More on Harry de Metropolis

In the archives, I found another post I had written about Harry de Metropolis in 2008. Time flies. Some of the information repeats what I have in my new post, but there is enough different material that I thought I’d post it as a companion piece to give a fuller picture of the soldier and poet, who later went to work for IBM in New York, as I understand it from the eulogy linked in the recent post.—PM

Lowell’s West Point Poet of WWII

August 2, 2008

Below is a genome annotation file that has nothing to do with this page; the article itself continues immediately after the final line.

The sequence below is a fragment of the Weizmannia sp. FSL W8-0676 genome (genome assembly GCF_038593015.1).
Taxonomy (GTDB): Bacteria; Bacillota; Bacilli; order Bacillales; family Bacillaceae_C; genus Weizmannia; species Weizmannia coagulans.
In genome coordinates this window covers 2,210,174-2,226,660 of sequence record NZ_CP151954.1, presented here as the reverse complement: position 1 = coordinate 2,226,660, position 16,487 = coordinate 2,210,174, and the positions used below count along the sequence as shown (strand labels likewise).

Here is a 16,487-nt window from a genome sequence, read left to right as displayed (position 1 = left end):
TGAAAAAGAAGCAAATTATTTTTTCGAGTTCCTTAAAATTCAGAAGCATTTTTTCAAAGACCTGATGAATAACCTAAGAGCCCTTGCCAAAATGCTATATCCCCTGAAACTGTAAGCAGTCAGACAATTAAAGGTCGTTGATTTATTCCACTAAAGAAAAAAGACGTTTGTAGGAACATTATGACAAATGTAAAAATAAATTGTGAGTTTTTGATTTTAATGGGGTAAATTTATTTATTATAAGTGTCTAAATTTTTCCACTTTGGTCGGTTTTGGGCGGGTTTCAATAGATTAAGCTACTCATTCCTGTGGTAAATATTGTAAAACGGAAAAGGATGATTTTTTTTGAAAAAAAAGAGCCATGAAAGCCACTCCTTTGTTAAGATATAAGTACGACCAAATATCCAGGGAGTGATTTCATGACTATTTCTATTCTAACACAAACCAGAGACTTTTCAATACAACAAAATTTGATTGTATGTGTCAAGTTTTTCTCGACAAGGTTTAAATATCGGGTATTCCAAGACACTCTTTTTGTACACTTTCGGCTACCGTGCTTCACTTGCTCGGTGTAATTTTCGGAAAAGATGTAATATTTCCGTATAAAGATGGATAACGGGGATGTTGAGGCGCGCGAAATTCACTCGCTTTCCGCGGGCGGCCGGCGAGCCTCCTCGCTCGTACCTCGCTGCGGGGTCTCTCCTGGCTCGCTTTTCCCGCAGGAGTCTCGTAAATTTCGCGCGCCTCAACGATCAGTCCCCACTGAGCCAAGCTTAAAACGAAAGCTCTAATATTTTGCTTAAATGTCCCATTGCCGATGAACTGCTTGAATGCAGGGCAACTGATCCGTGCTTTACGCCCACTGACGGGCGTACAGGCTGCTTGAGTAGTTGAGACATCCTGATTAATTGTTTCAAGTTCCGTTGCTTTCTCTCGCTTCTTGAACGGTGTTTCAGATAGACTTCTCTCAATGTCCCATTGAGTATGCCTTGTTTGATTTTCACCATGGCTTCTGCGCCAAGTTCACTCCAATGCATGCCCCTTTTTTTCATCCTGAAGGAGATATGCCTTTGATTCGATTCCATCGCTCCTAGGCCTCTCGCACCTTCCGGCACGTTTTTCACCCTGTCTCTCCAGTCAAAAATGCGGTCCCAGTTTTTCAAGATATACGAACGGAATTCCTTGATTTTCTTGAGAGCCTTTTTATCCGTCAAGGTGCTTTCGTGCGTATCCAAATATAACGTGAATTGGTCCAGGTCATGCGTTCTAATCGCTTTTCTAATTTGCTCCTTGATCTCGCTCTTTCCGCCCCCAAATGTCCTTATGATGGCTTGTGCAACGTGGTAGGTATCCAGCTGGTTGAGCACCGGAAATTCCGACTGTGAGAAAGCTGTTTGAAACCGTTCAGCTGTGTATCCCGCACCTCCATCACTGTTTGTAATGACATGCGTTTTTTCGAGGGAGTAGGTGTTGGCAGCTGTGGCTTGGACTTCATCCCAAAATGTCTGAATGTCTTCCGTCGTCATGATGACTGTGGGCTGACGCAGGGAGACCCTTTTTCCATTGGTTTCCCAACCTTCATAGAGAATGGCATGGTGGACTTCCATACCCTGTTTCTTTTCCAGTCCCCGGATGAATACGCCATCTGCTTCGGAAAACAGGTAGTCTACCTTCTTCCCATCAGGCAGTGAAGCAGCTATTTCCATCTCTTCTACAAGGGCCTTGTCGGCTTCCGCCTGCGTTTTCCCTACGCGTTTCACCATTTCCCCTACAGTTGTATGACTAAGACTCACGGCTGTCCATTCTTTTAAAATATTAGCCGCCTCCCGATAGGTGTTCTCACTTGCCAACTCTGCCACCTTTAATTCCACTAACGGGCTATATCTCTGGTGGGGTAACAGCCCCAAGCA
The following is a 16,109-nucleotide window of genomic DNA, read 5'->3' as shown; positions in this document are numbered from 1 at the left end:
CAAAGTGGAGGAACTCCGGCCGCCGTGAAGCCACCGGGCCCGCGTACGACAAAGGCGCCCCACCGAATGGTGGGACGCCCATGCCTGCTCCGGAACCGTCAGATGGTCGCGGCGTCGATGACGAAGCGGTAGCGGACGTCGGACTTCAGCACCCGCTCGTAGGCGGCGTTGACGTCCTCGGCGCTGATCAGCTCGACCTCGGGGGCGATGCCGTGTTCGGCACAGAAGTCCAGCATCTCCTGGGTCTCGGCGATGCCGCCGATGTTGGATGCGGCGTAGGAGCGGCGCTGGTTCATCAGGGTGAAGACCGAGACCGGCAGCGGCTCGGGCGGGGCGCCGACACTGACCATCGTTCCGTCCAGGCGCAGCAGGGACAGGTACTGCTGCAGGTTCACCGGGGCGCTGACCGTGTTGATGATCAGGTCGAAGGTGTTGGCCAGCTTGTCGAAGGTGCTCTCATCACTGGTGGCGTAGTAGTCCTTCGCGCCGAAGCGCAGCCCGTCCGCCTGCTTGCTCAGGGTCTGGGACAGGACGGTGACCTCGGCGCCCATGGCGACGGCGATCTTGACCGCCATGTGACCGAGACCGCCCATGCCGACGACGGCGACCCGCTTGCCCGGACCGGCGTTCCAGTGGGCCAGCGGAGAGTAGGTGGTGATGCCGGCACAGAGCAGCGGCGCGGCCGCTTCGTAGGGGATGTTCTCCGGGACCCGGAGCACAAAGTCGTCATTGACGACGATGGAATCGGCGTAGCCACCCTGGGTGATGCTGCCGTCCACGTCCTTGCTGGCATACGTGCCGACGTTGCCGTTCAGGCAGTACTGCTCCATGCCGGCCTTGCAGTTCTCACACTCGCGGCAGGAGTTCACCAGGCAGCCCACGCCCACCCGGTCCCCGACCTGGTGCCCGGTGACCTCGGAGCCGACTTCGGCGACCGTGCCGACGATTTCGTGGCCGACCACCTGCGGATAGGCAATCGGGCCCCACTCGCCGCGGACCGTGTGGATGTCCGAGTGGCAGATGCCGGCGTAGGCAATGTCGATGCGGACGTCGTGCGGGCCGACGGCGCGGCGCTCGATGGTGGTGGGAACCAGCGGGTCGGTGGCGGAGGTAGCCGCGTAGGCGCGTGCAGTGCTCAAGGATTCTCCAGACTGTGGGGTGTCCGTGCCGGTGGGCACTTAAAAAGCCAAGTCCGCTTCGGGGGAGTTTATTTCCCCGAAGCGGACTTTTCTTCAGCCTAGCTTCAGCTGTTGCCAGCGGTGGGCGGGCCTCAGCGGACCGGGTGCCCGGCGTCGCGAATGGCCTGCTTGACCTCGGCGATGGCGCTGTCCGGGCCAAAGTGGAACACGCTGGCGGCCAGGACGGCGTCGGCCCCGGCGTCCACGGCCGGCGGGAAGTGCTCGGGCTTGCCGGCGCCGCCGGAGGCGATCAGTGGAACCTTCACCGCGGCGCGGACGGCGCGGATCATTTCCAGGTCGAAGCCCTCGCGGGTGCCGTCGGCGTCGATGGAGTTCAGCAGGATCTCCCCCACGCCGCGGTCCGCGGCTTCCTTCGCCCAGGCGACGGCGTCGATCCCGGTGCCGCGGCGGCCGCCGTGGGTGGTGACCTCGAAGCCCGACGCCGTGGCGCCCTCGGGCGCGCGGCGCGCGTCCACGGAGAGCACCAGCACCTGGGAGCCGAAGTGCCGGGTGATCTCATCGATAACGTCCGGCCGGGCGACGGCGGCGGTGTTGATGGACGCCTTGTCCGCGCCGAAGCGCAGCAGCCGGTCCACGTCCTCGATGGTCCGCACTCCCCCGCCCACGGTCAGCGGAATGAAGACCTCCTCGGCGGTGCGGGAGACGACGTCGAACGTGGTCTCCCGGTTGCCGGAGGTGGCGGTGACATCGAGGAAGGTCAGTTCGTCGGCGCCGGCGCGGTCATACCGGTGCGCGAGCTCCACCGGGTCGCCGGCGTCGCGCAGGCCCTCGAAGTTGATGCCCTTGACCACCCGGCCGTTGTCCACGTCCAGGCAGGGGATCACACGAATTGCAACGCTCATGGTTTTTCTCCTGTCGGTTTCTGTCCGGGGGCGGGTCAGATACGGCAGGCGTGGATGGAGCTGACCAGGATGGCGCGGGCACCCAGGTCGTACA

A few years ago I was given a copy of a book of poems by a Lowell writer I had never heard of: Harry de Metropolis.  The collection, Love and War, was published by The William-Frederick Press of New York in 1952. Born in 1913, the author was a 1931 graduate of Lowell High School and Class of 1939 at West Point. He describes his profession as “Soldiering: World War II, European and Pacific Theaters.” In addition to literature, music, and art, he lists mathematics and philosophy as “hobbies,” along with tennis, baseball, and billiards. The book is dedicated to Doris, his wife–there’s a photograph of the two of them that goes along with a poem titled “American Beauty or Courtship at West Point (to my beloved wife).”  This is formal, rhyming poetry as it was taught in public schools in the 1920s and 30s. He has a long poem titled “Convoy” written in May 1942, which, as he says in the note added when the book was published, predicted “the eventual victory of America over Japan and Germany.” He writes about shipping out after the attack on Pearl Harbor: “We cleared the harbor/For some unknown fate;/And our last look was/of the Golden Gate.//Twenty ships loaded/With thirty thousand men/Comprised our belliferous/Ocean-going caravan.” The convoy’s destination was Hawaii, and Harry wrote on the island and in the Philippines during the war. His first published poem appeared in a local paper in Hawaii (“When I Come Back”–he wrote, “I’ll bring thee fragrant ginger leis, coral from the sea”). One of the blurbs on the book jacket is from Admiral Chester W. Nimitz, who had received a copy of “Convoy” and told Harry that he would distribute the poem to officers and men of escorting ships. The book also has a gushing blurb from a Greek movie star, Katina Paxinou, to whom he had sent his poem “Immortal Greece!”– which, he says in a note, predicts the later liberation of Greece from the Nazis. His end-notes on the war poems are bluntly patriotic and merciless in opinion about the defeated enemies. Not all the poems deal with the military and romance. Expanding on his poem “Newton,” he says he invented a solution to a “celebrated geometry problem of antiquity” as a Lowell High senior, and includes his diagram illustrating the trisection of an angle